Molecular mechanism of muscle contraction
In the contracted state, these actin filaments have been pulled inside the myosin filaments, so that their ends overlap to the maximum extent.
Muscle contraction occurs by a sliding fibre mechanism. The figure shows the basic mechanism of muscle contraction. It shows the relaxed state of a contractile unit (above) and the contraction state (below).
In the dilated state, the ends of the actin filaments pulled from two consecutive Z-discs barely overlap. In contrast, in the contracted state, these actin filaments have been pulled inside the myosin filaments, so that their ends overlap to the maximum extent. In addition, the Z-discs were pulled by actin filaments all the way to the terminals of myosin filaments. Thus, muscle contraction occurs by a sliding fibre mechanism.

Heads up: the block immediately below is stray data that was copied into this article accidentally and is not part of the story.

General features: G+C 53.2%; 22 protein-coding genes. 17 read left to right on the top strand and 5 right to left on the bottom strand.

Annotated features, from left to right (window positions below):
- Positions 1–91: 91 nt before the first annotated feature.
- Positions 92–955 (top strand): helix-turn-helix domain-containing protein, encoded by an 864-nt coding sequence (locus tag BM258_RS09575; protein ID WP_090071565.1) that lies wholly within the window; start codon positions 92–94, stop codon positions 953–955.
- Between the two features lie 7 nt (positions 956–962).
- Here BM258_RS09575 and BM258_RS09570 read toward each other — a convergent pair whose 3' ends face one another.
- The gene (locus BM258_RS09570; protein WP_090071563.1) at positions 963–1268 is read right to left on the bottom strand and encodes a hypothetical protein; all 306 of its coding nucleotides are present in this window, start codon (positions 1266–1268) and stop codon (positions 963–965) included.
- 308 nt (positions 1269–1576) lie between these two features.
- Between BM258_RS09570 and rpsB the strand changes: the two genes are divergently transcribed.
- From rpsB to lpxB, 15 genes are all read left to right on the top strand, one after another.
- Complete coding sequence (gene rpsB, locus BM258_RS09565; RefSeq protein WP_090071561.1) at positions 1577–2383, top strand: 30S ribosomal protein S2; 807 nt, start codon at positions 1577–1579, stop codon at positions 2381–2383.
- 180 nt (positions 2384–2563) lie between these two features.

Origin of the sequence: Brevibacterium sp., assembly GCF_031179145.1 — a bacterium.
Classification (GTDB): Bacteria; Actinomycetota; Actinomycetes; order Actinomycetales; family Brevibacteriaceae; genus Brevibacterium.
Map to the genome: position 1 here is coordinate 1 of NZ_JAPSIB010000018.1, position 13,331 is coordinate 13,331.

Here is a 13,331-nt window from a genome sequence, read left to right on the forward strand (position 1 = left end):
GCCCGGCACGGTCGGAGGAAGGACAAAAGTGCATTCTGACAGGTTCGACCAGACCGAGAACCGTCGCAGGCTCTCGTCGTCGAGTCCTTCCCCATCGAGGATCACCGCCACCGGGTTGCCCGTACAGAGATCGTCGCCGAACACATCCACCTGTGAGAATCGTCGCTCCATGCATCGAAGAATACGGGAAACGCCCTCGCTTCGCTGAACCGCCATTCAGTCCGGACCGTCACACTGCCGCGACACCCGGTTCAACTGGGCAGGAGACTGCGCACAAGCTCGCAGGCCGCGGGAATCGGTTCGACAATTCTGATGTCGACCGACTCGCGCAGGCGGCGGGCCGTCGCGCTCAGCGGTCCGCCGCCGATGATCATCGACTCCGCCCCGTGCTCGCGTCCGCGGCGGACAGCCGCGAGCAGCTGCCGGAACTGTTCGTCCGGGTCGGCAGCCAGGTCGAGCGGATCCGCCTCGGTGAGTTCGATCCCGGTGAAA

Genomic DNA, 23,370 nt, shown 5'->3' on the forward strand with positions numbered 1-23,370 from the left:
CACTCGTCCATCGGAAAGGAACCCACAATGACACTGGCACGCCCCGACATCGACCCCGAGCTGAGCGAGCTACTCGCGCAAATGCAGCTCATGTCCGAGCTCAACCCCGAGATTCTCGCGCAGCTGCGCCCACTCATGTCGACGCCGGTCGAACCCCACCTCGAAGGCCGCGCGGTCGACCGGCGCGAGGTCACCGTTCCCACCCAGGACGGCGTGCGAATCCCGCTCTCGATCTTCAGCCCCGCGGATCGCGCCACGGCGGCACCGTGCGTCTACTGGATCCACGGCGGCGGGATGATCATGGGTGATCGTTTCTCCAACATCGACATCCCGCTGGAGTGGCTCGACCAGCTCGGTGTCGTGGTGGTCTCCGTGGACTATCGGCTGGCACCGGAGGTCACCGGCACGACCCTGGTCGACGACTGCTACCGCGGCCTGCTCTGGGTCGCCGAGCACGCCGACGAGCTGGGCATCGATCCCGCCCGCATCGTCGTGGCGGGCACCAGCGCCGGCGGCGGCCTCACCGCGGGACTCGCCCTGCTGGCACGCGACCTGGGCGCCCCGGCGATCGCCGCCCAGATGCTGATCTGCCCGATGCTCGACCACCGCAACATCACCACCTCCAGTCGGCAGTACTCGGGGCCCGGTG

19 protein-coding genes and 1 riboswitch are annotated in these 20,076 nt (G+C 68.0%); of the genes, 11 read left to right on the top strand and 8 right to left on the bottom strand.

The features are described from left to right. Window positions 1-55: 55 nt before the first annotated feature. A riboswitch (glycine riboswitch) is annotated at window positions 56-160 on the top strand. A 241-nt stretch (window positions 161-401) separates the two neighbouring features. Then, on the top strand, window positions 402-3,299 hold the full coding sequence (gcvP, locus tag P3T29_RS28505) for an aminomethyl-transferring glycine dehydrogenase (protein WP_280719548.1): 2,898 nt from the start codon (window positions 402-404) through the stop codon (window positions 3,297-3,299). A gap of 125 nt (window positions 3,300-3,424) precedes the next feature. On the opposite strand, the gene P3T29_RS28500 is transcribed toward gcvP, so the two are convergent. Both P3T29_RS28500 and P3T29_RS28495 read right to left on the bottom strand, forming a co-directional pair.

Figure. The relaxation and contraction states of a myofibril are shown (at the top) the sliding of the actin filaments (pink) into the space between the myosin filaments (red) and (bottom) the pulling of the Z membranes into each other.
But what causes the actin filaments to slip inside the myosin filaments? This activity is caused by the force generated by the interaction of the cross-bridges from the myosin filaments with the actin filaments. Under resting conditions, these forces are inactive, but when an action potential travels along with the muscle fibre, this causes the sarcoplasmic reticulum to rapidly release large amounts of calcium ions from around the myofibrils. The calcium ions in turn activate the forces between the myosin and actin filaments, and contraction begins. However, energy is required for the contraction to proceed. This energy comes from high-energy binding in the ATP molecule, which is broken down to adenosine diphosphate (ADP) to release energy. In the following sections, we will describe the molecular processes of contractility.